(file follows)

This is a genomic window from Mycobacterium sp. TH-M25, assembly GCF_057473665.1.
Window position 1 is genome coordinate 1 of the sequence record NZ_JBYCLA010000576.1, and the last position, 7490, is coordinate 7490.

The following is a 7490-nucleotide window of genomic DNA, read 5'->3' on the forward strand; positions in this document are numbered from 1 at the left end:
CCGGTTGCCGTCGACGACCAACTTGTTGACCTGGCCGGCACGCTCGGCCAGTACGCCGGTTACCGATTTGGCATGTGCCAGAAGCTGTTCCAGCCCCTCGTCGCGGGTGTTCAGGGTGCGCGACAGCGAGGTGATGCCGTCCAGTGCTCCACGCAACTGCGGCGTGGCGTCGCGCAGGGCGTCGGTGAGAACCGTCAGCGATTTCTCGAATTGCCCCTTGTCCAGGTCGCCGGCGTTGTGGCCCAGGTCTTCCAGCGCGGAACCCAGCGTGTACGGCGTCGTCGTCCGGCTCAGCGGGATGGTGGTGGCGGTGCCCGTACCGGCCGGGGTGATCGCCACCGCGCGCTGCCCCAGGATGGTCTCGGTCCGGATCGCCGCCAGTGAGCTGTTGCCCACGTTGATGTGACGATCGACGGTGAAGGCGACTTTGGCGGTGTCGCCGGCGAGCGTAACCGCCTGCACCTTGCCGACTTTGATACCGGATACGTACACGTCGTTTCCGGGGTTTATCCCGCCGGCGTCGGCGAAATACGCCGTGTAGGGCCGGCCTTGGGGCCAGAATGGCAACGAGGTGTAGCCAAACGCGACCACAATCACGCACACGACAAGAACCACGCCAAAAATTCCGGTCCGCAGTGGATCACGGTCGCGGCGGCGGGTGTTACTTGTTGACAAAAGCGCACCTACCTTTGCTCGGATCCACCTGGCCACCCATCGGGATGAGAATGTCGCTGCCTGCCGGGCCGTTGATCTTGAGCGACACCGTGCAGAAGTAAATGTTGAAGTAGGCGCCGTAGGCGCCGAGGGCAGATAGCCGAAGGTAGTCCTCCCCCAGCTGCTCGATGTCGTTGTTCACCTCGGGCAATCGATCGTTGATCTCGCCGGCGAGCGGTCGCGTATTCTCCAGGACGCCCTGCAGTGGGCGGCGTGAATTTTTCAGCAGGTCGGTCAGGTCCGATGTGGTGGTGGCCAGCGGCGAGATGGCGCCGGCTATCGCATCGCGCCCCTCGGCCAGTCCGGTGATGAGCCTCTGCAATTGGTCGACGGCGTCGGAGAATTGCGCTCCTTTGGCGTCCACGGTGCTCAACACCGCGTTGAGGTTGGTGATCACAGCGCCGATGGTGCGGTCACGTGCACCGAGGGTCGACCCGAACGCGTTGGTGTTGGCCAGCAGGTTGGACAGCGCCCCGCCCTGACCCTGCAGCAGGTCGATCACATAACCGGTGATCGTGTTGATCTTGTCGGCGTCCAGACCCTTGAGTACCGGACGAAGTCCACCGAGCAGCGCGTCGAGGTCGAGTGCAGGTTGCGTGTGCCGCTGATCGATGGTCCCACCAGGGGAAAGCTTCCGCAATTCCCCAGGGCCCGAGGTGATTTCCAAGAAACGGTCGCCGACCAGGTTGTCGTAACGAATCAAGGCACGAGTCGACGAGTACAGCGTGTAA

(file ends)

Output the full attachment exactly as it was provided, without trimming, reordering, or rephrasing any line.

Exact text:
This is a genomic window from Mycobacterium sp. TH-M25, assembly GCF_057473665.1.
Window position 1 is genome coordinate 1 of the sequence record NZ_JBYCLA010000576.1, and the last position, 7490, is coordinate 7490.

The following is a 7490-nucleotide window of genomic DNA, read 5'->3' on the forward strand; positions in this document are numbered from 1 at the left end:
CCGGTTGCCGTCGACGACCAACTTGTTGACCTGGCCGGCACGCTCGGCCAGTACGCCGGTTACCGATTTGGCATGTGCCAGAAGCTGTTCCAGCCCCTCGTCGCGGGTGTTCAGGGTGCGCGACAGCGAGGTGATGCCGTCCAGTGCTCCACGCAACTGCGGCGTGGCGTCGCGCAGGGCGTCGGTGAGAACCGTCAGCGATTTCTCGAATTGCCCCTTGTCCAGGTCGCCGGCGTTGTGGCCCAGGTCTTCCAGCGCGGAACCCAGCGTGTACGGCGTCGTCGTCCGGCTCAGCGGGATGGTGGTGGCGGTGCCCGTACCGGCCGGGGTGATCGCCACCGCGCGCTGCCCCAGGATGGTCTCGGTCCGGATCGCCGCCAGTGAGCTGTTGCCCACGTTGATGTGACGATCGACGGTGAAGGCGACTTTGGCGGTGTCGCCGGCGAGCGTAACCGCCTGCACCTTGCCGACTTTGATACCGGATACGTACACGTCGTTTCCGGGGTTTATCCCGCCGGCGTCGGCGAAATACGCCGTGTAGGGCCGGCCTTGGGGCCAGAATGGCAACGAGGTGTAGCCAAACGCGACCACAATCACGCACACGACAAGAACCACGCCAAAAATTCCGGTCCGCAGTGGATCACGGTCGCGGCGGCGGGTGTTACTTGTTGACAAAAGCGCACCTACCTTTGCTCGGATCCACCTGGCCACCCATCGGGATGAGAATGTCGCTGCCTGCCGGGCCGTTGATCTTGAGCGACACCGTGCAGAAGTAAATGTTGAAGTAGGCGCCGTAGGCGCCGAGGGCAGATAGCCGAAGGTAGTCCTCCCCCAGCTGCTCGATGTCGTTGTTCACCTCGGGCAATCGATCGTTGATCTCGCCGGCGAGCGGTCGCGTATTCTCCAGGACGCCCTGCAGTGGGCGGCGTGAATTTTTCAGCAGGTCGGTCAGGTCCGATGTGGTGGTGGCCAGCGGCGAGATGGCGCCGGCTATCGCATCGCGCCCCTCGGCCAGTCCGGTGATGAGCCTCTGCAATTGGTCGACGGCGTCGGAGAATTGCGCTCCTTTGGCGTCCACGGTGCTCAACACCGCGTTGAGGTTGGTGATCACAGCGCCGATGGTGCGGTCACGTGCACCGAGGGTCGACCCGAACGCGTTGGTGTTGGCCAGCAGGTTGGACAGCGCCCCGCCCTGACCCTGCAGCAGGTCGATCACATAACCGGTGATCGTGTTGATCTTGTCGGCGTCCAGACCCTTGAGTACCGGACGAAGTCCACCGAGCAGCGCGTCGAGGTCGAGTGCAGGTTGCGTGTGCCGCTGATCGATGGTCCCACCAGGGGAAAGCTTCCGCAATTCCCCAGGGCCCGAGGTGATTTCCAAGAAACGGTCGCCGACCAGGTTGTCGTAACGAATCAAGGCACGAGTCGACGAGTACAGCGTGTAA